|Classification and external resources|
The diagnosis is by examination of tissue, e.g. a stomach biopsy.
- foveolar hyperplasia with gland tortuosity and dilation,
- smooth muscle hyperplasia in the lamina propria, and
- scant or minimal inflammation, i.e. lack of large numbers of neutrophils and plasma cells.
Reactive gastropathy has a large number of causes, including:
Relation to gastritis
As a reactive gastropathy may mimic a (true) gastritis symptomatically and visually in an endoscopic examination, it may incorrectly be referred to as a gastritis. Even aware of the underlying etiology of the pathologic process, e.g. NSAID use, the label "chemical gastritis" is applied to a chemical gastropathy. Etymologically, "gastritis", in this context, is a misnomer as the process is not predominantly inflammatory, i.e. the condition is not an -itis. This type of mislabeling is not uncommon in medicine. Steatohepatitis is another example of this; it is not a process with significant inflammation yet, confusingly, carries the -itis ending.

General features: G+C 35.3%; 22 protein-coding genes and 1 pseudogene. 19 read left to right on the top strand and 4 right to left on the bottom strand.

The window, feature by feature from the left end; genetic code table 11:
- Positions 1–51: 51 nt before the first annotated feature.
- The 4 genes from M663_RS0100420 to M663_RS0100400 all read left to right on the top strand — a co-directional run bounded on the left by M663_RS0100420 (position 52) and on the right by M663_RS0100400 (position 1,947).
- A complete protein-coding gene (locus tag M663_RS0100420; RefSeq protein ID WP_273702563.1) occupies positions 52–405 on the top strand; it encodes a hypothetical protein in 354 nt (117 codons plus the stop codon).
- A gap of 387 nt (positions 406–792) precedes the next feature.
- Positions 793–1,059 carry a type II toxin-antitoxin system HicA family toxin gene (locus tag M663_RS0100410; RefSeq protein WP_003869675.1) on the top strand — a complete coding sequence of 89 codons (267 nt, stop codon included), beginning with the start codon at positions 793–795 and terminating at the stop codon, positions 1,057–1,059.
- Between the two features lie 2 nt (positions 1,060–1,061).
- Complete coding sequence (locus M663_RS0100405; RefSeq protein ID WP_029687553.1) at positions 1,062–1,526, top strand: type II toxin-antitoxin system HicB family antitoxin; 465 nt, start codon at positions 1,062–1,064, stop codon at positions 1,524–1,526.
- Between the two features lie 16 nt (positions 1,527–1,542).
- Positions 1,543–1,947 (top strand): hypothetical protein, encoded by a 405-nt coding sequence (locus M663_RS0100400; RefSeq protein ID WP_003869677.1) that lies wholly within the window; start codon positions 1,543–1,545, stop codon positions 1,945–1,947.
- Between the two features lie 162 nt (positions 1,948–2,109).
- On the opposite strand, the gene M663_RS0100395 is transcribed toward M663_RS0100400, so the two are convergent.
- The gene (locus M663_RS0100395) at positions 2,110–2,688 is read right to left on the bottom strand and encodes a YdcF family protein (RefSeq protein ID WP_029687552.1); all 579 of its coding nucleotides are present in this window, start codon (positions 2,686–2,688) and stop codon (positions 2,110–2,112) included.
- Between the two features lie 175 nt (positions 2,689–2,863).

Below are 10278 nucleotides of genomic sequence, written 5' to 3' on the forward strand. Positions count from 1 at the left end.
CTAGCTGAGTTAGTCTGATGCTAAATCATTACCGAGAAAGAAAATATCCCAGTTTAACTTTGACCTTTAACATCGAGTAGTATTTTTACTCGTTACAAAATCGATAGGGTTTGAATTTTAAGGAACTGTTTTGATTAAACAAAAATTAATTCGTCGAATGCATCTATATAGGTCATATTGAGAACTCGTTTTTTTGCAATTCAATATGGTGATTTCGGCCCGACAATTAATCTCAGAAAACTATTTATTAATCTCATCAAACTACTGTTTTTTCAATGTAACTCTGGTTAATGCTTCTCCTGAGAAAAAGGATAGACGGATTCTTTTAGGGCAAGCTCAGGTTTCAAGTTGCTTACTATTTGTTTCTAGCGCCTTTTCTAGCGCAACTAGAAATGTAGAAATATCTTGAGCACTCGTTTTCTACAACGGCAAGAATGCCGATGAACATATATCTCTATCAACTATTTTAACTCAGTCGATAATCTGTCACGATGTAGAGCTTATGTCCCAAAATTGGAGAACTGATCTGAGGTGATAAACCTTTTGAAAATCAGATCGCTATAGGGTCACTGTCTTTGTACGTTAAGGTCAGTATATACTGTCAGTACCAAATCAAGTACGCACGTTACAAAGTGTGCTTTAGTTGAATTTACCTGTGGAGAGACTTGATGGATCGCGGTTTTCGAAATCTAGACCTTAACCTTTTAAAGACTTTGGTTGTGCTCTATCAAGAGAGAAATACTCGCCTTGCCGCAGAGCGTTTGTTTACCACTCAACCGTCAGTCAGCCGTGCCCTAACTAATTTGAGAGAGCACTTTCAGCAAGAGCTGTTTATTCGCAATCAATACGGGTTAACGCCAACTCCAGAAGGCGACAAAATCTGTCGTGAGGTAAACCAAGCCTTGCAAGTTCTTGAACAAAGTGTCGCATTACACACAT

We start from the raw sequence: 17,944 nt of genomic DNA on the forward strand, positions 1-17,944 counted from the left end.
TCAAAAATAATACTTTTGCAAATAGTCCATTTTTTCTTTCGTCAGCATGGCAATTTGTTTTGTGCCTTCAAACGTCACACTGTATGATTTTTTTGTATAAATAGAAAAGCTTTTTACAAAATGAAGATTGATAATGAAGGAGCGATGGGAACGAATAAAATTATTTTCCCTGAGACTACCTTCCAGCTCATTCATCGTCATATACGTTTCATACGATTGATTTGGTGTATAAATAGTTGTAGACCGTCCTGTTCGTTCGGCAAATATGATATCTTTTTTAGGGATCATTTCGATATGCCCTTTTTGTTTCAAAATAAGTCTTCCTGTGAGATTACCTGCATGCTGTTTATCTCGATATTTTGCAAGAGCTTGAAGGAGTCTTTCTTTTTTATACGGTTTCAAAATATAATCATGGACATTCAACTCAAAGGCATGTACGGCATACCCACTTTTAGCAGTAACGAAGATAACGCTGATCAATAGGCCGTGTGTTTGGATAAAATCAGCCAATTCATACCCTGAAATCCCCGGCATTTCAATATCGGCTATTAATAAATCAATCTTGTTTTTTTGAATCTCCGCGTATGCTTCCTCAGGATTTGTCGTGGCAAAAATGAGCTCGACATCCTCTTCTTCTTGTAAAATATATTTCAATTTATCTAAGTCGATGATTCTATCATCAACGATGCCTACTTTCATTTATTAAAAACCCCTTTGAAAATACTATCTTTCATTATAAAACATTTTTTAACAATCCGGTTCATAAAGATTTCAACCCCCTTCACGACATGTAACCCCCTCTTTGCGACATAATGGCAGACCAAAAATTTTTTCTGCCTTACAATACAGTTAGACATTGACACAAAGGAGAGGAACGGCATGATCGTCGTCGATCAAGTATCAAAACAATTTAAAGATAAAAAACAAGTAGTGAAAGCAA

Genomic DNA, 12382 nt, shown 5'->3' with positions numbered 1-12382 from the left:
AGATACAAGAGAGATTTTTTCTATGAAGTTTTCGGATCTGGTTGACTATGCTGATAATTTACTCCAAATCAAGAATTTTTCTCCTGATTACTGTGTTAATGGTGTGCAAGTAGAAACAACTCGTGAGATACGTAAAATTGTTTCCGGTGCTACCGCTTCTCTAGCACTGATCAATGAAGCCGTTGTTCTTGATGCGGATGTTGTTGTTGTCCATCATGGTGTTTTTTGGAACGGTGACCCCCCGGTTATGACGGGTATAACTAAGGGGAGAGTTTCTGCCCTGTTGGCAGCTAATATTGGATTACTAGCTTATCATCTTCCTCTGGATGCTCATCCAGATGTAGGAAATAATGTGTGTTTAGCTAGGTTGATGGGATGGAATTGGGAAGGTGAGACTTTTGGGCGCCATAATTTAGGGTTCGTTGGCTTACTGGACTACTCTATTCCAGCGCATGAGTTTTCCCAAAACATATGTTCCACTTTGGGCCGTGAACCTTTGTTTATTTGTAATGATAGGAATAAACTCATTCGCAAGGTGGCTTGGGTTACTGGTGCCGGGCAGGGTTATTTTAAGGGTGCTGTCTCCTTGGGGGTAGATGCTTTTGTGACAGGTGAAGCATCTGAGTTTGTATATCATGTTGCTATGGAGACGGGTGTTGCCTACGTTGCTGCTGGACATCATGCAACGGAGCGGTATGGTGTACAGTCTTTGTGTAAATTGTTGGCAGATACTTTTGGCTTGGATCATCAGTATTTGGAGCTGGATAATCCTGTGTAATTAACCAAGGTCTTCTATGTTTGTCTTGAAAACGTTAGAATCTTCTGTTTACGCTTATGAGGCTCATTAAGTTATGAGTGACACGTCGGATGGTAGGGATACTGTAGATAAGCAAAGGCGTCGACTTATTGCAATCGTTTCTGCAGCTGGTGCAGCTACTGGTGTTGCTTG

- Genta, RM. (Nov 2005). "Differential diagnosis of reactive gastropathy.". Semin Diagn Pathol 22 (4): 273–83. doi:10.1053/j.semdp.2006.04.001. PMID 16939055.
- Pashankar, DS.; Bishop, WP.; Mitros, FA. (Nov 2002). "Chemical gastropathy: a distinct histopathologic entity in children.". J Pediatr Gastroenterol Nutr 35 (5): 653–7. doi:10.1097/00005176-200211000-00012. PMID 12454581.
- Dixon, MF.; O'Connor, HJ.; Axon, AT.; King, RF.; Johnston, D. (May 1986). "Reflux gastritis: distinct histopathological entity?". J Clin Pathol 39 (5): 524–30. PMC 499914. PMID 3722405.